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Early era, 1920s-1930s

Literaturnyi ezhenedel’nik [Literary Weekly]. Petrograd: Izdanie krasnoi gazety, 24 February 1923.

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Claude McKay featured on the cover of Literaturnyi ezhenedel’nik [Literary Weekly], 24 February 1923

Claude McKay (1889-1948) was a participant in the Harlem Renaissance and Black radical movements. He attended the Fourth Congress of the Communist International in Petrograd and Moscow in November-December 1922, remaining in the USSR until May 1923. This journal, which features McKay’s portrait on the cover, includes an essay about McKay by Maksim Kozitsyn that describes the connection between class and racial struggles in McKay’s poetry.

Claude McKay (1890-1948). Sudom lincha: rasskazy o zhizni negrov v Severnoi Amerike [Trial by Lynching: Stories about Negro Life in North America]. Moscow: Ogonek, 1925.

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Sudom lincha: rasskazy o zhizni negrov v Severnoi Amerike [Trial by Lynching: Stories about Negro Life in North America] by Claude McKay, 1925, front cover

While in the Soviet Union, McKay published the non-fiction book Negry v Amerike (Negroes in America), which was followed in 1925 by the collection of three short stories Sudom lincha (Trial by Lynching). McKay’s English manuscripts for these books were lost, and translations of the texts from Russian to English were not published until the 1970s.  Like Magidoff’s anthology, Sudom lincha was published as part of the “Biblioteka Ogonek” series. Russian translations of McKay’s poems and novels were also published throughout the 1920s and early 1930s, although Soviet attitudes toward McKay soured with the publication of Home to Harlem and Banjo, which critics reviled as the work of a bourgeois Black nationalist.

Robert Magidoff (1905-1970). Antologiia negritianskoi poezii [Anthology of Negro Poetry]. Moscow: Zhurnal’no-gazetnoe obedinenie, 1936.

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Antologiia negritianskoi poezii [Anthology of Negro Poetry] by Kyiv-born Robert Magidoff (1905-1970), 1936, front cover

Born in Kyiv in 1905, Robert Magidoff immigrated to the United States in 1922, worked as a foreign correspondent in the Soviet Union from 1935-1949, and translated Black American poetry into Russian and Yiddish. This anthology contains translations from 17 poets, including Sterling Brown, Countee Cullen, Claude McKay, and Langston Hughes. It was published by Zhurnal’no-gazetnoe obedinenie (Magazine and Newspaper Association), one of the largest Soviet publishers in the 1930s, as part of the Biblioteka Ogonek series, aiming to spread literary and historical works. Jacob Burck, Polish-American artist who did the cover art, was a member of the Communist Party USA and visited the Soviet Union in 1936, but Soviet attempts to manipulate his work and glorify Stalin led him to leave the Communist movement.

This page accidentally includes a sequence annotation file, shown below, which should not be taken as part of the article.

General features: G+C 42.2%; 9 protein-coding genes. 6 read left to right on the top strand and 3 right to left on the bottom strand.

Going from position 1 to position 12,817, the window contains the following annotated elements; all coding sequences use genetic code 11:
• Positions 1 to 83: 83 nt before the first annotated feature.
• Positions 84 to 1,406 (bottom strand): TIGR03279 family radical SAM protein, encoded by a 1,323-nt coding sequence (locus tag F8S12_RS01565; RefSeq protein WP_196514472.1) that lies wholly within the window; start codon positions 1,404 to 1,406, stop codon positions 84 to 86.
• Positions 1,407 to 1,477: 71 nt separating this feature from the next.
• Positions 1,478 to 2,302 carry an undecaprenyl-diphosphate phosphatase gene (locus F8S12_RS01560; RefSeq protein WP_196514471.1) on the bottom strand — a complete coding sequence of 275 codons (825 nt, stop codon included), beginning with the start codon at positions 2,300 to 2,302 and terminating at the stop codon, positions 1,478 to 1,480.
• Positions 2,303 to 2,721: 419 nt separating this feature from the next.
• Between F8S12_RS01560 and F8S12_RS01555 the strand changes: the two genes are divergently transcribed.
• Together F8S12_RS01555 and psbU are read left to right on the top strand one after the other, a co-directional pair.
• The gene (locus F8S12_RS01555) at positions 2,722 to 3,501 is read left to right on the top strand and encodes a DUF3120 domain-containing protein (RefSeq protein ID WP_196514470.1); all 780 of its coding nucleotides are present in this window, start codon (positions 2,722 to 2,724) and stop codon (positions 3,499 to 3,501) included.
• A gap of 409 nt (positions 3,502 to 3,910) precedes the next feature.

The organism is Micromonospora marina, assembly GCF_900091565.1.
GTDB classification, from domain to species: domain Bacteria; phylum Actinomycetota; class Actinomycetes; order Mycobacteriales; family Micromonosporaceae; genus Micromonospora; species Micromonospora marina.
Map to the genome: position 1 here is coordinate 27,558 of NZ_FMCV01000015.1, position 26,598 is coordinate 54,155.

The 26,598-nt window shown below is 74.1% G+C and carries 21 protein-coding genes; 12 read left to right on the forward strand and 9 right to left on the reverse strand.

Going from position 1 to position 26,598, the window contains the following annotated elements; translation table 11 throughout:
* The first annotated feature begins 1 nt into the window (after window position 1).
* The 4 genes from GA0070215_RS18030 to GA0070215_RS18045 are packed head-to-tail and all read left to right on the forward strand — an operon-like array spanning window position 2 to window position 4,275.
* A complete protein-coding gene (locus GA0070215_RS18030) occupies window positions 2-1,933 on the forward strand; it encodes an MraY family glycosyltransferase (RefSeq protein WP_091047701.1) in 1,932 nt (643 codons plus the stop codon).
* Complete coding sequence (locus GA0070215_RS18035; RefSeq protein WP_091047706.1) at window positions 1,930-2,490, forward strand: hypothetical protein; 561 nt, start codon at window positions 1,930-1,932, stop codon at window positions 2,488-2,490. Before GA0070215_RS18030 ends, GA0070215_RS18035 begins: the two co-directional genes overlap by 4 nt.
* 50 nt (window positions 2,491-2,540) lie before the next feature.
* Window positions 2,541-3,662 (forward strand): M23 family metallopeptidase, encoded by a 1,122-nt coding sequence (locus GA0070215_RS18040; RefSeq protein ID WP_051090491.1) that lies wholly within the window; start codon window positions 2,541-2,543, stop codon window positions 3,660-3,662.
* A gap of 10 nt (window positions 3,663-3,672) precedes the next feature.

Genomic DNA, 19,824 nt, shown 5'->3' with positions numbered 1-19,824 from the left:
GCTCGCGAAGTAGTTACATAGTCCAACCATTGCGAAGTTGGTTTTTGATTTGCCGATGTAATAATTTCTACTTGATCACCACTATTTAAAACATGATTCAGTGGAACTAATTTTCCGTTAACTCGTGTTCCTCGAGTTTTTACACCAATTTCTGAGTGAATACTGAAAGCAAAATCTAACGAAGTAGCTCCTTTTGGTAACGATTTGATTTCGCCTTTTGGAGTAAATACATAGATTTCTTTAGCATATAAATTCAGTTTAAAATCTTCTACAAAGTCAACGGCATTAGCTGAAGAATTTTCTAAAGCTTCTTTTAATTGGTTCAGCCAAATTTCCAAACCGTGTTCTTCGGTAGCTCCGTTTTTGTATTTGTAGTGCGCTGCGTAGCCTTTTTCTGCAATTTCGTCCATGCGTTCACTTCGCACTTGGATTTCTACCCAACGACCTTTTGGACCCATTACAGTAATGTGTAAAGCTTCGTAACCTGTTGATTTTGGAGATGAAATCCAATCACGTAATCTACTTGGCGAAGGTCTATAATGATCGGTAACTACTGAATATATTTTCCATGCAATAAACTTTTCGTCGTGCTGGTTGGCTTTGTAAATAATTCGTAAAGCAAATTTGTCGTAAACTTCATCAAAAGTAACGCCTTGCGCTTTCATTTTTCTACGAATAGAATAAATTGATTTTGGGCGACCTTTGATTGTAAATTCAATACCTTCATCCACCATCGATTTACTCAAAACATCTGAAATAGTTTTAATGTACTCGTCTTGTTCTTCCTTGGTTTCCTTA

Roland Hayes in the Soviet Press. Rabis 7 (14 Feb. 1928), cover.

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Roland Hayes featured on the front cover of the Soviet Press Rabis 7 (14 Feb. 1928)

Rabis was a weekly periodical about theater, cinematography, circus, stage performing, music, art, and photography, published by the Trade Union of Art Workers, and edited by art historian Boris Kotsin.

On the cover, we find featured a portrait of the well-known tenor Roland Hayes (1887-1977). He toured the Soviet Union in 1928. While African Americans found themselves in precarious circumstances in various countries, Hayes was given a hero’s welcome in the Soviet Union that declared itself officially friendly to all races and nationalities and in particular, to African Americans, due to their hardship in ‘bourgeois’ countries.

The issue, however, includes no article on Hayes. Rather, one can find theoretical articles and chronicles on Soviet arts and notes about the job market for actors. The inside of both covers includes advertisements of Ukrainian, Georgian, Belarusian films, and a tour of Ukrainian satirists.

Eugene O’Neill (1888–1953). Negr (Chernoe getto): pʹesa v 3-kh deĭstvii͡akh, 7mi kartinakh [Negro (Black Ghetto): a play in 3 acts, 7 scenes]. Moscow: MODPIK, 1930.

A Russian translation of All God’s Chillun Got Wings, a play by Eugene O'Neill about an interracial marriage in New York. The play caused controversy in the United States when it premiered in 1924 as it tells the story of racism and interracial issues in the United States in the early twentieth century. Jim, the main character and a Black husband, faces discrimination from all the White characters in the play, notably his White wife who, resentful of her husband's skin colour, destroys his promising career as a lawyer.

In February 1929, the play was produced in Moscow at the Tairov Theatre, and, while it fit the anti-racist agenda of the time in the Soviet Union, the Russian production featured White actors in blackface. The original American production starred the actor Paul Robeson, who would later travel to the Soviet Union where he felt welcomed with open arms and free from the burden of racism.